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Nablus: “So you’re doing this without a military order?”…“I am.”

Thursday, July 19, 2007 at 6:50 am approximately 50 Israeli Occupation Force (IOF) soldiers and border police, accompanied by a bulldozer, came to the village of Zawata, located by the West Bank city of Nablus. At 9:30 am they demolished one home despite attempts by international human rights activists at the scene to stop the demolition. Later the IOF caused severe damage to several other houses in the area. (For more information on the second part of the Israeli siege, please look at the second report.) Asad Natour, 47, his wife, Saeda, 39, and seven children are homeless now due to the egregious acts of the IOF.

“When the kids saw them do all of this—they wet their pants,” Asad told an international activist during a video interview. “First they shot at the house. After that they called on us using the megaphones. We exited. We had our hands up and went out on the street. They said take off your clothes.” The family was made to stand in the sun on the street adjacent to their home during which time they stripped completely for a full-body search even his youngest daughter Laura, who is six, was subjected to this brutal Israeli tactic of deprivation and humiliation.

“If they want to search our house, don’t take us out of our house as if we are terrorists. None of us have ever been in prison or done anything wrong to another human being, but they are not human,” Asad said. “They are used to killing. We are from Jaffa, we came to Camp No. 1 [Ein Beit Al Ma] and later we bought these 250 square meters here to build a house. But they don’t want this.”

Asad’s eldest son, Jihad, 20, was taken to a building across from his home, detained and interrogated. When the IOF was finished with their “interrogation,” they arrested him and took him away. No reason was given to his family for the arrest. “No, no one told me nothing!” said Asad. “I have never been in prison and neither has he. So there is no reason…They don’t want our young men to grow up.”

The IOF never entered the home; they never presented a military order or a permit for the destruction of the home. While demolishing first home, the IOF also demolished a neighbor’s car. In addition, when the bulldozer backed up from bulldozing Asad’s home, the back of the bulldozer hit his neighbor’s home where a month old infant was sleeping in its bed. Pieces of concrete from the wall fell on the baby and slashed its head. The baby was taken to hospital. X-rays were performed; luckily no fractures or permanent damage was sustained to the infant’s head.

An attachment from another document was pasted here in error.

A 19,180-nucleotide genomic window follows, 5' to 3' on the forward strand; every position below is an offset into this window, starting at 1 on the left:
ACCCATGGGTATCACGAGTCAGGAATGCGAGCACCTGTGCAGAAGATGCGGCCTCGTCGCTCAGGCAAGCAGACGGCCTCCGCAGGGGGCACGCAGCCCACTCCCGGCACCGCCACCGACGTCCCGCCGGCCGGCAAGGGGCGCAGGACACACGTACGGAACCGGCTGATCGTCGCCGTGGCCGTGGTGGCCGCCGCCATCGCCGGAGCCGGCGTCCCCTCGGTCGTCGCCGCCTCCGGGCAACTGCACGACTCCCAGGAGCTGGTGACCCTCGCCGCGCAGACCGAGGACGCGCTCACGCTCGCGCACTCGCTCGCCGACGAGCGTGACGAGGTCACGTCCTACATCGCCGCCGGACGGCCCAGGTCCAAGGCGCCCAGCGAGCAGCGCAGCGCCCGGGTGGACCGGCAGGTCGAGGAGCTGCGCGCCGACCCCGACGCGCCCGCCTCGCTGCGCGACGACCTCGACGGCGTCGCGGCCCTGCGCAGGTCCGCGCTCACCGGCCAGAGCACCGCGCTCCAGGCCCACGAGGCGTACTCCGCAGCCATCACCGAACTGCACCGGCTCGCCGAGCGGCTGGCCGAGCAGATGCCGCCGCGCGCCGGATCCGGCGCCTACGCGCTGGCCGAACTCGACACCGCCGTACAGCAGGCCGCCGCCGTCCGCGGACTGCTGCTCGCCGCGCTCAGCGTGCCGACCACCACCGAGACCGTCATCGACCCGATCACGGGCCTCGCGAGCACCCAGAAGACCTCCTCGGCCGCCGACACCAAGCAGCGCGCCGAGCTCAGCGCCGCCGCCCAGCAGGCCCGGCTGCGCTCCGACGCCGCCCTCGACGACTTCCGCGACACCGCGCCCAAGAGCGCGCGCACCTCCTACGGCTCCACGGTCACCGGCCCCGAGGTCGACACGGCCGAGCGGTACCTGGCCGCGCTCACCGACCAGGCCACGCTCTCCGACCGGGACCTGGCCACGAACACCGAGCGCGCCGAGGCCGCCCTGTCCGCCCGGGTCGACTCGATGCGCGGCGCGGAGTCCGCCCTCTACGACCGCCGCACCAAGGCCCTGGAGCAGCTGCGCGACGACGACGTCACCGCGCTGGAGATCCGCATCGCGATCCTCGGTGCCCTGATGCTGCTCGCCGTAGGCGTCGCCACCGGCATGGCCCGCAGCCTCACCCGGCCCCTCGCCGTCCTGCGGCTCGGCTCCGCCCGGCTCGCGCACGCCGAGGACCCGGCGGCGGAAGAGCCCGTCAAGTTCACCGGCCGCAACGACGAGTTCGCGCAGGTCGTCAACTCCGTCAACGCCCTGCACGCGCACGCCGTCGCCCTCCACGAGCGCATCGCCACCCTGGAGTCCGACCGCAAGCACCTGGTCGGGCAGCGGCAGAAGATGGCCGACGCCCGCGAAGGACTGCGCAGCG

“We are a people who love peace, but they don’t,” Asad said. “If they [Israel] are so democratic they would knock on the door. And we would open.” Israel’s policy of house demolitions is illegal under international law. Article 53 of the Fourth Geneva Convention reads: “Any destruction by the Occupying Power of real or personal property belonging individually or collectively to private persons…is prohibited.”

Thus as an occupying force within Palestine, the IOF acts illegally and completely of their own volition. Soldiers assaulted activists attempting to view the home demolition. When asked to present documents authorizing the home destruction, soldiers admitted they had none. A soldier on the scene declared, “I understand where you’re coming from, but you’re not going to see an order.” Yet another soldier when asked, “So you’re doing this without a military order?” answered, “I am.” Furthermore, activists at the scene applied due diligence toward contacting the District Command Office (DCO). However, despite promises by the DCO representative to return calls, repeated requests went unanswered. A representative from B’tselem told an international activist over the phone that the Israeli civil authorities knew nothing about the situation on the ground.

“Whatever they want—they can do. If they want to kill—they can. The only thing they want is to destroy, they destroy the house and then that’s it—they leave,” said Asad. “And we hope that all of the people in the world can stand with the Palestinian people because we’re repressed on our own land. Most don’t have work, and have nothing to eat. And all of the Palestinian people live off of aid. That’s it.”

Assad is employed by the United Nations as a Modern Standard Arabic teacher at Camp No.1 Basic Boy’s School. To date he has not paid off the loans he took out to build his home.

According to the website of the Israel Committee Against House Demolitions (ICAHD), 18,000 Palestinian homes were demolished in the Occupied Territories, including Occupied East Jerusalem, since 1967.

Between September 2000 the first year of the second Intifada and October 2004, approximately 50,000 Palestinians were left homeless (Human Rights Watch, Razing Rafah, October 2004).

Undoubtedly this number is much higher now.